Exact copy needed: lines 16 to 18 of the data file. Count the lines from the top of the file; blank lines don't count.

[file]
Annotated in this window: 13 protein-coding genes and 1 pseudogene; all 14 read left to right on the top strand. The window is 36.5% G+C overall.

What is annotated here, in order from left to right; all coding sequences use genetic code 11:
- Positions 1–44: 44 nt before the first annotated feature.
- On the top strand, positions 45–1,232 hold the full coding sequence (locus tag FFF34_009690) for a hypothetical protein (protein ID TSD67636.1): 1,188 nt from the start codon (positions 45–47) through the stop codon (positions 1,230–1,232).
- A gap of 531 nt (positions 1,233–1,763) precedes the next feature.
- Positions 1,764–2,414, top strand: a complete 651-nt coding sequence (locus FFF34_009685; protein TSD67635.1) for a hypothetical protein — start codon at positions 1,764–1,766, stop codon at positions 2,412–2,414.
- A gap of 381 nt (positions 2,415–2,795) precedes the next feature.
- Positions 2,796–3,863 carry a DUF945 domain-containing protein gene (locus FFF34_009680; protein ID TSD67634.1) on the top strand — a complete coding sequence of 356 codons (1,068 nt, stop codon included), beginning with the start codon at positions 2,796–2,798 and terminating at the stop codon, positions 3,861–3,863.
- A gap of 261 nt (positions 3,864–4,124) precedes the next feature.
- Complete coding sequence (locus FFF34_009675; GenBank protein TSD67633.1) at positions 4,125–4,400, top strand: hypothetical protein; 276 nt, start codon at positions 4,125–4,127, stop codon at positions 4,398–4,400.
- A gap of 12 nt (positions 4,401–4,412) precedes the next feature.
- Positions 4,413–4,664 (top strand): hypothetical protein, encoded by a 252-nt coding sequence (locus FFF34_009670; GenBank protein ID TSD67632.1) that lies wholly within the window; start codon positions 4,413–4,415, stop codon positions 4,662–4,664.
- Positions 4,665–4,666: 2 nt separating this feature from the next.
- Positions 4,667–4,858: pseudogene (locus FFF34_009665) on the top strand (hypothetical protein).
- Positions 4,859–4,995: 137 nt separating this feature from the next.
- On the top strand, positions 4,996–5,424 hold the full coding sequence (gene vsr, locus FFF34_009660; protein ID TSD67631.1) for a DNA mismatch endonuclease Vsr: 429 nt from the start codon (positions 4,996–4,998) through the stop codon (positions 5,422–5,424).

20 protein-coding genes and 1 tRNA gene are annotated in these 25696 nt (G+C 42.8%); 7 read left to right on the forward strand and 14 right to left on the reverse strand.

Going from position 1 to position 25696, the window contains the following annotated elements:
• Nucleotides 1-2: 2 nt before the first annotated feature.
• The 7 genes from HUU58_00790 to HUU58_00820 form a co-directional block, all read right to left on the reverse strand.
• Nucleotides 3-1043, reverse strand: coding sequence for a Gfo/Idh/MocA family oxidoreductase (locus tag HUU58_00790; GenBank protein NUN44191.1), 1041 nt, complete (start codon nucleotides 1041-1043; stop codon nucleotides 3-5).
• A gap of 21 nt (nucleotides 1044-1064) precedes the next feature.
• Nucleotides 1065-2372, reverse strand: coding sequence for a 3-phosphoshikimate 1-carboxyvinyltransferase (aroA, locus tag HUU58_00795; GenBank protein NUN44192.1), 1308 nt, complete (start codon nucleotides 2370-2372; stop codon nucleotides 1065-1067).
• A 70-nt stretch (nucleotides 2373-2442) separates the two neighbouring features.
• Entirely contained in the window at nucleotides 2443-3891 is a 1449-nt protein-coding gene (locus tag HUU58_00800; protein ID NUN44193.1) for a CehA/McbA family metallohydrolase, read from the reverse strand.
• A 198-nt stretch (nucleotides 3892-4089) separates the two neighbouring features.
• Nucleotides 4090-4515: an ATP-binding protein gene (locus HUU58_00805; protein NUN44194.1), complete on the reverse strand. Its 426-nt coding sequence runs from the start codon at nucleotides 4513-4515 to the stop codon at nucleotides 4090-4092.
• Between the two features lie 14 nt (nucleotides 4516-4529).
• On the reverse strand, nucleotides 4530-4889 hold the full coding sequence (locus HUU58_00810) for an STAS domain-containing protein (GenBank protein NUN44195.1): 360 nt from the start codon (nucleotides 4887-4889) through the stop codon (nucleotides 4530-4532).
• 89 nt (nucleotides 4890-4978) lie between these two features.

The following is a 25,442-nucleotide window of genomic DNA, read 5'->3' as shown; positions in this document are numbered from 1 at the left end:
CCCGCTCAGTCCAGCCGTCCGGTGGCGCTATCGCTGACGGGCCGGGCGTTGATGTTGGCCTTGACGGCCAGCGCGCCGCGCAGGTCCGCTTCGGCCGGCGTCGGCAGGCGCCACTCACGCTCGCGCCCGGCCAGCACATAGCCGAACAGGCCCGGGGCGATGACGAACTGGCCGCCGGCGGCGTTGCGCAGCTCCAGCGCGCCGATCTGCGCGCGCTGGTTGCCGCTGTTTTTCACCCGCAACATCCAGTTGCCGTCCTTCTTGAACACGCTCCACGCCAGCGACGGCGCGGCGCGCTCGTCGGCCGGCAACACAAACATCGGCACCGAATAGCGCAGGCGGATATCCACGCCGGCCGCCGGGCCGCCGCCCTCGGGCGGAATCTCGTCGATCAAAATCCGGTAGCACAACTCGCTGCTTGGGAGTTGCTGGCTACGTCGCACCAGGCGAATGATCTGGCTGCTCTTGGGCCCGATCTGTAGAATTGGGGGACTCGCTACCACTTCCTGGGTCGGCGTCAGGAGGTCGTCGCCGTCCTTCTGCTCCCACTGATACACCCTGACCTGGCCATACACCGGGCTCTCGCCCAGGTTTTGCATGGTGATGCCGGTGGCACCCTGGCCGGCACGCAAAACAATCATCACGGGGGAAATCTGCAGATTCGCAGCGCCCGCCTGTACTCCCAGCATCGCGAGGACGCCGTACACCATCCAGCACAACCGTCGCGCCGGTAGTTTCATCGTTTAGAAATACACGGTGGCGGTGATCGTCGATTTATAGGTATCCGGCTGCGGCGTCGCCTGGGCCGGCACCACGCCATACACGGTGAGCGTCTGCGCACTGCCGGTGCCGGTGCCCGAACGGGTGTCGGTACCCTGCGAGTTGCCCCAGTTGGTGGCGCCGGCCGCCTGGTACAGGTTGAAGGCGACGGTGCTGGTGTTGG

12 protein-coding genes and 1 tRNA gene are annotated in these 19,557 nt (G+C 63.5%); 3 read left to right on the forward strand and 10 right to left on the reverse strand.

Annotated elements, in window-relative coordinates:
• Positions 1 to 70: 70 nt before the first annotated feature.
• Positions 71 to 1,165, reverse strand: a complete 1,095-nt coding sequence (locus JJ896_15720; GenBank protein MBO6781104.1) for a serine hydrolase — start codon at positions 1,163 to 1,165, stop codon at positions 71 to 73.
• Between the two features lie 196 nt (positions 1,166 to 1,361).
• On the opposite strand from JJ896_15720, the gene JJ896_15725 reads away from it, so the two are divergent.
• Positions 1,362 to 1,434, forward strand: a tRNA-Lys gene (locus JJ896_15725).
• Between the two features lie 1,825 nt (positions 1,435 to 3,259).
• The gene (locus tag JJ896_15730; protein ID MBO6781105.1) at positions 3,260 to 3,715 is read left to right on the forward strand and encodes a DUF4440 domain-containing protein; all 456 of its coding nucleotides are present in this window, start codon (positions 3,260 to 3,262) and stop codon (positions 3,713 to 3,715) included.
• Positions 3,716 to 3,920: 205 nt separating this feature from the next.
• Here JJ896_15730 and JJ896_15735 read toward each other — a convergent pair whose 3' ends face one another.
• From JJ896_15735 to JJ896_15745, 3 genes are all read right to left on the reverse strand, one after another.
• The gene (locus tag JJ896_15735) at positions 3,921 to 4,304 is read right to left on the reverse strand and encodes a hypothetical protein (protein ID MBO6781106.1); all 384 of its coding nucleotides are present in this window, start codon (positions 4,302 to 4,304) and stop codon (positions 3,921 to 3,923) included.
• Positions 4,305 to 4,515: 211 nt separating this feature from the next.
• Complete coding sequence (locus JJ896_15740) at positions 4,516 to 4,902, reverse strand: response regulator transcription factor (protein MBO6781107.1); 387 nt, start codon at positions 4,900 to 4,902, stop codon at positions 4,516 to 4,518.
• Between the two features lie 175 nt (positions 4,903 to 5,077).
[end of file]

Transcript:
- On the top strand, positions 4,996–5,424 hold the full coding sequence (gene vsr, locus FFF34_009660; protein ID TSD67631.1) for a DNA mismatch endonuclease Vsr: 429 nt from the start codon (positions 4,996–4,998) through the stop codon (positions 5,422–5,424).

20 protein-coding genes and 1 tRNA gene are annotated in these 25696 nt (G+C 42.8%); 7 read left to right on the forward strand and 14 right to left on the reverse strand.

Going from position 1 to position 25696, the window contains the following annotated elements: